“Shotgun Wedding” – Just shoot me.
Yes, I voluntarily attended a screening of a movie called Shotgun Wedding. Yes, I willingly devoted two hours of my life to a film starring Jennifer Lopez and that guy that plays that one soldier in the Transformers movies (Josh Duhamel). Yes, I knowingly watched a movie that Lionsgate smartly sold to Amazon rather than eat the losses of a North American theater release. My defense? Someone had to fall on this grenade to save the rest of you. But really…it was the only advanced screening of the week.
Shotgun Wedding is exactly as bad as it sounds. One bit of marketing billed it as Die Hard at a wedding, which is an insult to Die Hard and weddings and the English language. Its premise is that a couple’s destination wedding in the Philippines is hijacked by pirates and the couple must save their relationship and their guests and I just threw up in my mouth a little bit.
(SPOILERS – You’re welcome.)
Shotgun Wedding is billed as a romantic comedy / action romp and only one of those adjectives is accurate. There is plenty of action, but nary a joke or romance to be found. The film immediately starts off on the wrong foot, thrusting us into the middle of the rehearsal dinner where bride-to-be Darcy (Lopez) is juggling her parents and in-laws while they snipe at each other. Darcy’s parents Renata (Sonia Braga) and Robert (Cheech Marin) are long divorced and very bitter towards each other. This situation is made more uncomfortable by the inclusion of Robert’s younger, yoga instructor girlfriend Harriet (D’Arcy Carden). On the in-law side are Larry (Steve Coulter) and Carol (Jennifer Coolidge), neither of whom Darcy’s parents care for. I can’t say I blame them as Carol is an over-the-top version of the worst aspects of Coolidge’s entire filmography. If there was any chance this scene would feature humor, Coolidge stomped all over it.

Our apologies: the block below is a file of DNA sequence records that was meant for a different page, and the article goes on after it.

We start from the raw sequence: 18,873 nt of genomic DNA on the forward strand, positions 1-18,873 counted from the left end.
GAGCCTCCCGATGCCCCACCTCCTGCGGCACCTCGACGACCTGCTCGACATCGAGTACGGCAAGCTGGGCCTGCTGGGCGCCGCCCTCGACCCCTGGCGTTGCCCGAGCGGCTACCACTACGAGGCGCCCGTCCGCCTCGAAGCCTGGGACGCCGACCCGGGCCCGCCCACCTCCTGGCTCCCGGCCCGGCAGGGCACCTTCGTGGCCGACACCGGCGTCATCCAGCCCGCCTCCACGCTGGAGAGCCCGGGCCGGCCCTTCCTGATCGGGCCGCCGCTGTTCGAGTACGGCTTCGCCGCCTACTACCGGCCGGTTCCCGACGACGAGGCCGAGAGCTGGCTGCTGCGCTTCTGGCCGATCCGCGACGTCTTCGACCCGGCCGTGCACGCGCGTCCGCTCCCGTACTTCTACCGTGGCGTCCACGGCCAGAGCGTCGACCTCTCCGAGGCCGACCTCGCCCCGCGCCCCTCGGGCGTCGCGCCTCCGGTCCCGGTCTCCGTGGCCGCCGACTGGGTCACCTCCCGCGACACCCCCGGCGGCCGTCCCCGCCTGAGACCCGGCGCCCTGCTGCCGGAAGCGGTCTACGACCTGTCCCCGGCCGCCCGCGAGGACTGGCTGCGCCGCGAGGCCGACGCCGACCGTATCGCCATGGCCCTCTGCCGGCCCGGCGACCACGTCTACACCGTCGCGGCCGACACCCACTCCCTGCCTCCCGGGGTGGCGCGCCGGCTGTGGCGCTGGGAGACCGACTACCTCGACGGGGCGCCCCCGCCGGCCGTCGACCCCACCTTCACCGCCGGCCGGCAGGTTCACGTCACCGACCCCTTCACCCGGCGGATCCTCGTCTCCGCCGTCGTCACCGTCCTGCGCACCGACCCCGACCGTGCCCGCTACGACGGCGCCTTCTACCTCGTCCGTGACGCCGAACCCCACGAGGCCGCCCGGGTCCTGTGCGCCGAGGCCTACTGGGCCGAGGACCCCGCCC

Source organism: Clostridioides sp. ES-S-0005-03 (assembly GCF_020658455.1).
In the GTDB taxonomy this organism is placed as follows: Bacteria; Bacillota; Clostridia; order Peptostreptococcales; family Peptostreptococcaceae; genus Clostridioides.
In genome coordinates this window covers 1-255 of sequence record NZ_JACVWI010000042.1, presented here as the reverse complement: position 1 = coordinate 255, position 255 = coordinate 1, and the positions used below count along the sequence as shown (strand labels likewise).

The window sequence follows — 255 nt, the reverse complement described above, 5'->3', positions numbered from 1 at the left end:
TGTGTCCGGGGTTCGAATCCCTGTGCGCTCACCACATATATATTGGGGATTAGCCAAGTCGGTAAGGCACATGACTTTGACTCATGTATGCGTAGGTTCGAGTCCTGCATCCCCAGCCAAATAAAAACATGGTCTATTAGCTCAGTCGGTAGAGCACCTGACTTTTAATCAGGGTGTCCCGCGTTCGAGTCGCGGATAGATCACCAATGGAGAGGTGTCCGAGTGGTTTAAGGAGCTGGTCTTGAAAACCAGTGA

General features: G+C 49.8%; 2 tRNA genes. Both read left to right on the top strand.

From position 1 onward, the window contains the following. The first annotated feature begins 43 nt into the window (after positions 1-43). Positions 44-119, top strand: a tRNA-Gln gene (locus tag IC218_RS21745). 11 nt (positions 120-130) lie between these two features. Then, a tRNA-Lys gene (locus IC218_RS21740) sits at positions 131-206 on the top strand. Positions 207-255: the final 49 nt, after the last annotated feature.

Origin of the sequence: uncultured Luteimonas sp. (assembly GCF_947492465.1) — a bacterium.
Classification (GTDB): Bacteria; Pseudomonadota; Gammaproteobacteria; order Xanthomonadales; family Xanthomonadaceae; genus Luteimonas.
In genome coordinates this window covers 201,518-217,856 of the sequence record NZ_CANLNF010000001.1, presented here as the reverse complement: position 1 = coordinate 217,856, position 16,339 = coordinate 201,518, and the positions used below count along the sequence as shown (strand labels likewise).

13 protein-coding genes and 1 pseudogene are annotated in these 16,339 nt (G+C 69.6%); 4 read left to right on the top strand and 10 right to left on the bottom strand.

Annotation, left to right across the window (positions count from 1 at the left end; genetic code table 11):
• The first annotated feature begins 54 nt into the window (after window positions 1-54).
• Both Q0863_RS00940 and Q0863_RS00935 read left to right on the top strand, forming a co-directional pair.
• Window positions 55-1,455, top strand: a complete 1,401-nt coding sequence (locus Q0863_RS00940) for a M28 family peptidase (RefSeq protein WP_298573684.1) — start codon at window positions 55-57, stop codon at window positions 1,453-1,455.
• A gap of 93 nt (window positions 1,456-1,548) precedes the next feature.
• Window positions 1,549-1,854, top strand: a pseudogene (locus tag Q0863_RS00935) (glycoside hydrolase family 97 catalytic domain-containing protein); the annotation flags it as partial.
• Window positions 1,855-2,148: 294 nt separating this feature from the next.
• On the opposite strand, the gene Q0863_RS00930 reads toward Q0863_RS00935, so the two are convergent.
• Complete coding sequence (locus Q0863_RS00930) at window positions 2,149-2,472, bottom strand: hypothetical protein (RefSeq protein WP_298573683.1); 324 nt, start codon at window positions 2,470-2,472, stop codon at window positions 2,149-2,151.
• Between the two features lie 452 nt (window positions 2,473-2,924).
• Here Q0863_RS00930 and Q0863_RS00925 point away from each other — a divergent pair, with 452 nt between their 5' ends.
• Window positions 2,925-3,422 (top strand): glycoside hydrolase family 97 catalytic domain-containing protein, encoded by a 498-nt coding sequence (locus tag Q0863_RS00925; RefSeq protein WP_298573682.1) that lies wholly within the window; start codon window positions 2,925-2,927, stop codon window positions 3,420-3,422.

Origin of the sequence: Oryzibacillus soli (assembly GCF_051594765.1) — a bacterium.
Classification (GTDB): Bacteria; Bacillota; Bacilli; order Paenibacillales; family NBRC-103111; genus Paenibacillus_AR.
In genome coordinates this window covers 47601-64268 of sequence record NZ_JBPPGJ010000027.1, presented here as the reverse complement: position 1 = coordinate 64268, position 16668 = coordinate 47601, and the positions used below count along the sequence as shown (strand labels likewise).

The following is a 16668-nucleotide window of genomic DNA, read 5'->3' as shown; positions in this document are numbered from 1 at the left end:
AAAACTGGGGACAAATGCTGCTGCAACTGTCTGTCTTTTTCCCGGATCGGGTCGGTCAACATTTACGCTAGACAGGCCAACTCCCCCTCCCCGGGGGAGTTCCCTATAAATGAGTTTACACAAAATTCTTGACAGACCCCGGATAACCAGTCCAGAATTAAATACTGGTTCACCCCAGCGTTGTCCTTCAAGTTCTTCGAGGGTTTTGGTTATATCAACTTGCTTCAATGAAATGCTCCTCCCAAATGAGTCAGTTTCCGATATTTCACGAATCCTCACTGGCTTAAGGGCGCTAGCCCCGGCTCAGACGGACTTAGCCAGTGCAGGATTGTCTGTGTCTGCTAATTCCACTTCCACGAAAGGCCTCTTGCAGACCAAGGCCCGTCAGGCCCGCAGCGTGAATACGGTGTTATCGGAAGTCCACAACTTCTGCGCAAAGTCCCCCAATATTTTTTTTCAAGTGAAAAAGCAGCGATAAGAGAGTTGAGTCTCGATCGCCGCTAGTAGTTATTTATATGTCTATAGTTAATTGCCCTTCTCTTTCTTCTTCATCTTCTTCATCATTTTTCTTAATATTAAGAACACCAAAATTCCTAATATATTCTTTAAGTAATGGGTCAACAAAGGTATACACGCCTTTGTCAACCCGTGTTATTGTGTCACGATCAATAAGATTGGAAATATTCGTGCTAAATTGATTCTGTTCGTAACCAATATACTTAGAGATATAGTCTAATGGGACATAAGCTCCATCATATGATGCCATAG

Meanwhile, groom-to-be Tom (Duhamel) is inexplicably not at the dinner, but instead is putting the finishing touches of a romantic gesture on a speed boat. In the first of many cringeworthy attempts at comedy, a nearby security guard mistakes Tom for a pirate, causing Tom to fall in the water. Despite being labelled a groom-zilla by Renata, Tom has somehow forgotten about the rehearsal dinner, as pointed out by the guard. Tom gets to the dinner just in time to see Darcy’s ex-fiance Sean (Lenny Kravitz) exit a landing helicopter, invited by Darcy at Robert’s request. Get it? It’s funny because it’s super-cliched.
I’ll tell you what else isn’t funny. Tom choosing to decorate light-up pineapple centerpieces rather than have sex with Darcy, who is half naked and literally tells Tom to come have sex with her (post-rehearsal dinner). Somewhat begrudgingly, he obliges, but then completely ruins the mood by asking Darcy questions about Sean mid-make out. The only thing that could make this scene less funny is if Tom’s mom walked in. Yeah, the scene gets less funny.